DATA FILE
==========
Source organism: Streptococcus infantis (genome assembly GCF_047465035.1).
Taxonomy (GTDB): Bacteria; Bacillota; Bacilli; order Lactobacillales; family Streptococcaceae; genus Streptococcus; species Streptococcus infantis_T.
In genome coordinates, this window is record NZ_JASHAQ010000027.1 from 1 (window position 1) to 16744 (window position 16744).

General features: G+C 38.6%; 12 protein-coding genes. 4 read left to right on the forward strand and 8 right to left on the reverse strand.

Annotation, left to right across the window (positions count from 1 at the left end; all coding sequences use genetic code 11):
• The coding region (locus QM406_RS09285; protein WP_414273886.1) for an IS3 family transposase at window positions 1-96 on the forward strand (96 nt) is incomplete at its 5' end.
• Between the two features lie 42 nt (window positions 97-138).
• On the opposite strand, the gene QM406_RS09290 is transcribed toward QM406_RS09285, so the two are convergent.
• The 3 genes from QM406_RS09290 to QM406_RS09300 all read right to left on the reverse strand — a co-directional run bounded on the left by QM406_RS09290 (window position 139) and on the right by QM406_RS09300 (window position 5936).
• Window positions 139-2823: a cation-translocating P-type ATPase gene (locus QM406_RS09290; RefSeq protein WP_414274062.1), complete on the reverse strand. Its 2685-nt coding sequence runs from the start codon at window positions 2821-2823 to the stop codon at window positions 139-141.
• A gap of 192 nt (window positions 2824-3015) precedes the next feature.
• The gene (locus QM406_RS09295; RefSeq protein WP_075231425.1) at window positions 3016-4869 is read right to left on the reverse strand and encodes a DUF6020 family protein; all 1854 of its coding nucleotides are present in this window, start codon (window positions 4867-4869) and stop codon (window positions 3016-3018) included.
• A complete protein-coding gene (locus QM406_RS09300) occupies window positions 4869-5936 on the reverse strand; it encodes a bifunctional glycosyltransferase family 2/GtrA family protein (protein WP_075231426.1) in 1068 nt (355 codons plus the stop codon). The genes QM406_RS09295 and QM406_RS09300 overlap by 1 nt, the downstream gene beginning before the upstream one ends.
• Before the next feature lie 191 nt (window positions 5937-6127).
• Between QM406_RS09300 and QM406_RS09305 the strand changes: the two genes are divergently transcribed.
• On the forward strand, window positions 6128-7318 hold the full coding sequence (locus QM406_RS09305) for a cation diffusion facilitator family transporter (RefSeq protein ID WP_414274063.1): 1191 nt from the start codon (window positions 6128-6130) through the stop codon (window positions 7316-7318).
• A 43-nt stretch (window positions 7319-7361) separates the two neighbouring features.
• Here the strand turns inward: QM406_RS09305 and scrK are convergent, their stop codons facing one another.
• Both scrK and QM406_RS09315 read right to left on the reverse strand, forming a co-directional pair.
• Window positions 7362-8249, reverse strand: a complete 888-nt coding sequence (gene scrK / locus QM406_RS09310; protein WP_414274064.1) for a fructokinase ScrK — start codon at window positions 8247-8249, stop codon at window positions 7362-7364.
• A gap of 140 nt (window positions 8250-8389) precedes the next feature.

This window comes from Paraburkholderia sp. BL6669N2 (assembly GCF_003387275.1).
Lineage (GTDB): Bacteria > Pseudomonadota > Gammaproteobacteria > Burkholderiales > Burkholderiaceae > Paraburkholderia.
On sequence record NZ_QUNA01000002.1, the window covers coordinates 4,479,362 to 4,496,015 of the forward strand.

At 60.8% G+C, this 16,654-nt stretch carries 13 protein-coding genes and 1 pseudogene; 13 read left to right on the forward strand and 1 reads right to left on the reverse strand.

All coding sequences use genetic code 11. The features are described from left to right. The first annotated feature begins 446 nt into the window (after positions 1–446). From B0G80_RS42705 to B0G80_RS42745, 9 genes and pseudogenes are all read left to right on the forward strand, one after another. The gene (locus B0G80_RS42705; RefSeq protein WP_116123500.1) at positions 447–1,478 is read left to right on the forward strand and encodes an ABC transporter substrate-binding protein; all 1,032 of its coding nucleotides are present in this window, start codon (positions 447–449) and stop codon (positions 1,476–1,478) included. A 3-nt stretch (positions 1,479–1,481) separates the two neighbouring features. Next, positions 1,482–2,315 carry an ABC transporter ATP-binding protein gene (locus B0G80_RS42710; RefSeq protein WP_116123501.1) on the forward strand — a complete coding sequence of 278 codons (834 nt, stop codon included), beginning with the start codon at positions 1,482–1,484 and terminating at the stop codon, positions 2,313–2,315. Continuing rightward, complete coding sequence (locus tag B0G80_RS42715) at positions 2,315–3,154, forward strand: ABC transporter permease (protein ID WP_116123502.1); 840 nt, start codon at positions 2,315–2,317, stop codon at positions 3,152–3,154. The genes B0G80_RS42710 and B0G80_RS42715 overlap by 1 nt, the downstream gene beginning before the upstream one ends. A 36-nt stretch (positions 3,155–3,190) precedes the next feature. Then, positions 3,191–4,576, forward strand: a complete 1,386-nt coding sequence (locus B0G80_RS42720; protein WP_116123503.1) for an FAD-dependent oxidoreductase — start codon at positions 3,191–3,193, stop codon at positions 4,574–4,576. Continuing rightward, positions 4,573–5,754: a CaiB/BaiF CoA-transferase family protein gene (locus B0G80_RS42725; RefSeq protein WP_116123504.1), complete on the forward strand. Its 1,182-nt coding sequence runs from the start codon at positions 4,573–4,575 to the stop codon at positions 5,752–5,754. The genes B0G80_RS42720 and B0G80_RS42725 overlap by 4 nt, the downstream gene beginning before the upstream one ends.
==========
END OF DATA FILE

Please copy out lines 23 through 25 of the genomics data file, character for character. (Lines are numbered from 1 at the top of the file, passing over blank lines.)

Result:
Lineage (GTDB): Bacteria > Pseudomonadota > Gammaproteobacteria > Burkholderiales > Burkholderiaceae > Paraburkholderia.
On sequence record NZ_QUNA01000002.1, the window covers coordinates 4,479,362 to 4,496,015 of the forward strand.

At 60.8% G+C, this 16,654-nt stretch carries 13 protein-coding genes and 1 pseudogene; 13 read left to right on the forward strand and 1 reads right to left on the reverse strand.